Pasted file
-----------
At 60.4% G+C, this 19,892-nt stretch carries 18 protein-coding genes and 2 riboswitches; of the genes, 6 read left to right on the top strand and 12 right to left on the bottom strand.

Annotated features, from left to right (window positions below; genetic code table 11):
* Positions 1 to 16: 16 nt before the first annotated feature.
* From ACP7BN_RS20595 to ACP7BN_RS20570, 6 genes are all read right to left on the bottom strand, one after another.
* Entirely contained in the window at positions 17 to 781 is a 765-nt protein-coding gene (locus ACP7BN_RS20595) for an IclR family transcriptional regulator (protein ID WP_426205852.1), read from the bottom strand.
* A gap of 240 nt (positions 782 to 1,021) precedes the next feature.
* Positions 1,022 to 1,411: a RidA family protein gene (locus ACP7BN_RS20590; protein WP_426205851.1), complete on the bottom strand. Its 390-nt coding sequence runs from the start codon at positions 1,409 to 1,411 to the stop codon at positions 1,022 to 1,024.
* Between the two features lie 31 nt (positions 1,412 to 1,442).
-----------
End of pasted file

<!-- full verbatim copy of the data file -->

At 60.4% G+C, this 19,892-nt stretch carries 18 protein-coding genes and 2 riboswitches; of the genes, 6 read left to right on the top strand and 12 right to left on the bottom strand.

Annotated features, from left to right (window positions below; genetic code table 11):
* Positions 1 to 16: 16 nt before the first annotated feature.
* From ACP7BN_RS20595 to ACP7BN_RS20570, 6 genes are all read right to left on the bottom strand, one after another.
* Entirely contained in the window at positions 17 to 781 is a 765-nt protein-coding gene (locus ACP7BN_RS20595) for an IclR family transcriptional regulator (protein ID WP_426205852.1), read from the bottom strand.
* A gap of 240 nt (positions 782 to 1,021) precedes the next feature.
* Positions 1,022 to 1,411: a RidA family protein gene (locus ACP7BN_RS20590; protein WP_426205851.1), complete on the bottom strand. Its 390-nt coding sequence runs from the start codon at positions 1,409 to 1,411 to the stop codon at positions 1,022 to 1,024.
* Between the two features lie 31 nt (positions 1,412 to 1,442).